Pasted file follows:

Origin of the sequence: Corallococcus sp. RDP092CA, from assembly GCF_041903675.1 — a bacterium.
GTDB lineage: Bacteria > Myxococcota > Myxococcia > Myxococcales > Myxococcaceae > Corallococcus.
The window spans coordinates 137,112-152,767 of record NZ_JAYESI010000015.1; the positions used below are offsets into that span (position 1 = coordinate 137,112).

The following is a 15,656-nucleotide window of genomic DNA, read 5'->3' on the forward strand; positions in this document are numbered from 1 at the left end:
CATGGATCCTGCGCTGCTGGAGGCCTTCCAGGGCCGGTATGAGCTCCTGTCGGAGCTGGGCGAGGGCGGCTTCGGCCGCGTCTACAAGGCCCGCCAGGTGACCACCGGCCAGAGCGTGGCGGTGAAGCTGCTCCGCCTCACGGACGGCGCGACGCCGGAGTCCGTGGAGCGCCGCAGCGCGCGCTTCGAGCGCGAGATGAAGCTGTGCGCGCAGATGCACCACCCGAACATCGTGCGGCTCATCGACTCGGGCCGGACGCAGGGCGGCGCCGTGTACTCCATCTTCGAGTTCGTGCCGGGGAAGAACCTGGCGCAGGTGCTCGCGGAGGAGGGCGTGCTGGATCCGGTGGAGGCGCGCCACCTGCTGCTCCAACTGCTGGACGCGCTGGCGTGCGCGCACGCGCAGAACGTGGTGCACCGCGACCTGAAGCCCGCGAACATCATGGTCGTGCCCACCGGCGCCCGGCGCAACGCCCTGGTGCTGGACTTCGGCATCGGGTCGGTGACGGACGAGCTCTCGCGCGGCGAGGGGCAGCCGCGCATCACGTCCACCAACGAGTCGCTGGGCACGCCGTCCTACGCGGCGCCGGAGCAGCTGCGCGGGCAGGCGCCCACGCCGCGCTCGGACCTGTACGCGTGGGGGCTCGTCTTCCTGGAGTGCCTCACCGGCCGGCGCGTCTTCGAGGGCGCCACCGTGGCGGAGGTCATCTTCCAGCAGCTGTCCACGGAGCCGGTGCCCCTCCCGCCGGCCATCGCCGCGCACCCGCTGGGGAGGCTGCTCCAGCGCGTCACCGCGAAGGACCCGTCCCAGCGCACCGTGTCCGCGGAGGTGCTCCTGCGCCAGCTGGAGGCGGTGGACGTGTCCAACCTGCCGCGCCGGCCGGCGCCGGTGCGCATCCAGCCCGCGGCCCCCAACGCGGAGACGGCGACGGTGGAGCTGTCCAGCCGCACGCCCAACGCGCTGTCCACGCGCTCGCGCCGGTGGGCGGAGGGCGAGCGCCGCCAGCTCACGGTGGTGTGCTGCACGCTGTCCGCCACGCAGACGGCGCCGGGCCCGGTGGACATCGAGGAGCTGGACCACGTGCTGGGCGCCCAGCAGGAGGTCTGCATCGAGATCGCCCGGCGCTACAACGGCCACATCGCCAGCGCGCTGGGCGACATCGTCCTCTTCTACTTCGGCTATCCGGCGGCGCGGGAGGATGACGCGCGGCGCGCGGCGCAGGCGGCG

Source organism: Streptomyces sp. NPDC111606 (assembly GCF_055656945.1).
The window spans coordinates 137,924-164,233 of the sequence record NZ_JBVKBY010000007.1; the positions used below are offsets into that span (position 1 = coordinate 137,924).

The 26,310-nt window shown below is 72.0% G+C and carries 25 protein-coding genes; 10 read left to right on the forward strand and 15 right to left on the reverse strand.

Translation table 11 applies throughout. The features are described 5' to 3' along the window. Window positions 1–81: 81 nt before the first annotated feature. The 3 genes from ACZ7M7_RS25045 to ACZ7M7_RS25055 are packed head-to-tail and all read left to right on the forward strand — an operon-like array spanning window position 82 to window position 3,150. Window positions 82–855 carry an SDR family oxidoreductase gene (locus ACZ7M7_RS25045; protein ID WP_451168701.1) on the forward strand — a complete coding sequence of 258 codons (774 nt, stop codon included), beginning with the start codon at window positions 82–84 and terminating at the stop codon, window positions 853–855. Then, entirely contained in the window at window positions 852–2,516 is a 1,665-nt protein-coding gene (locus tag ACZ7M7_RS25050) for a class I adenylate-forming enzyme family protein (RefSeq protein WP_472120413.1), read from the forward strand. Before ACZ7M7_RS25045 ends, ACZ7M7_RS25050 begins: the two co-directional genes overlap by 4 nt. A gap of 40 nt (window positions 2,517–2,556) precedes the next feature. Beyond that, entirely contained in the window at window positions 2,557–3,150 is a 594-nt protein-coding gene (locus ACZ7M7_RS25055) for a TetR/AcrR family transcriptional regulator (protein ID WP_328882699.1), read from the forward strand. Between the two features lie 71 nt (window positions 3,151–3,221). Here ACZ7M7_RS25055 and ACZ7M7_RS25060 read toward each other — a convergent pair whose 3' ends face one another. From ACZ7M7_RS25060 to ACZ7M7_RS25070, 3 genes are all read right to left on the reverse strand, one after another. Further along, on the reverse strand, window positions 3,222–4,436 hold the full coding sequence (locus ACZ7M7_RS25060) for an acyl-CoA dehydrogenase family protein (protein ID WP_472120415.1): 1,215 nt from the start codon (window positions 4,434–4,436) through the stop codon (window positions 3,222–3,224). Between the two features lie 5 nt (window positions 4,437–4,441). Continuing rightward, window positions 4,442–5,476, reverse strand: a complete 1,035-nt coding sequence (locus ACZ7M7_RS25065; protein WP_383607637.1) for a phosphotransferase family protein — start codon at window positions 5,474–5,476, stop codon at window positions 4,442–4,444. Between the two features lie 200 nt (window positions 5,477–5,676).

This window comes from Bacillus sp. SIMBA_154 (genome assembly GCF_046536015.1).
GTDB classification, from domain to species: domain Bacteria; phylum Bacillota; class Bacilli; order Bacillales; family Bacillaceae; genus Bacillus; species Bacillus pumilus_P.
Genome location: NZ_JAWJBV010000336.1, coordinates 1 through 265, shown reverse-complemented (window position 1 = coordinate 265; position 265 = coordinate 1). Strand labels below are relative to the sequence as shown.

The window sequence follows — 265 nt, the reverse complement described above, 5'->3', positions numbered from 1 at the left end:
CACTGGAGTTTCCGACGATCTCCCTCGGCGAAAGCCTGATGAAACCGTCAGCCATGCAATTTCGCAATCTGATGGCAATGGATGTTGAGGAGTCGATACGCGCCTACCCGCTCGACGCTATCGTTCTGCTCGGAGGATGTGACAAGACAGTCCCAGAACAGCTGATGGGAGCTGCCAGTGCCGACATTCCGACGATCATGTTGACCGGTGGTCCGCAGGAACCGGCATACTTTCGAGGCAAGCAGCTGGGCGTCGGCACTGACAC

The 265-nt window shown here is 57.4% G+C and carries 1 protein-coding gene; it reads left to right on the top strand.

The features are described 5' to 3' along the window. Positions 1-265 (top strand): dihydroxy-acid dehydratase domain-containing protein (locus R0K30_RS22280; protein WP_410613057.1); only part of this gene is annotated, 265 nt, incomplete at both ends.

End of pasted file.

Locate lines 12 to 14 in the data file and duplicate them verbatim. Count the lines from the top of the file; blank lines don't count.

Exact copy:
Genome location: NZ_JAWJBV010000336.1, coordinates 1 through 265, shown reverse-complemented (window position 1 = coordinate 265; position 265 = coordinate 1). Strand labels below are relative to the sequence as shown.

The window sequence follows — 265 nt, the reverse complement described above, 5'->3', positions numbered from 1 at the left end:
CACTGGAGTTTCCGACGATCTCCCTCGGCGAAAGCCTGATGAAACCGTCAGCCATGCAATTTCGCAATCTGATGGCAATGGATGTTGAGGAGTCGATACGCGCCTACCCGCTCGACGCTATCGTTCTGCTCGGAGGATGTGACAAGACAGTCCCAGAACAGCTGATGGGAGCTGCCAGTGCCGACATTCCGACGATCATGTTGACCGGTGGTCCGCAGGAACCGGCATACTTTCGAGGCAAGCAGCTGGGCGTCGGCACTGACAC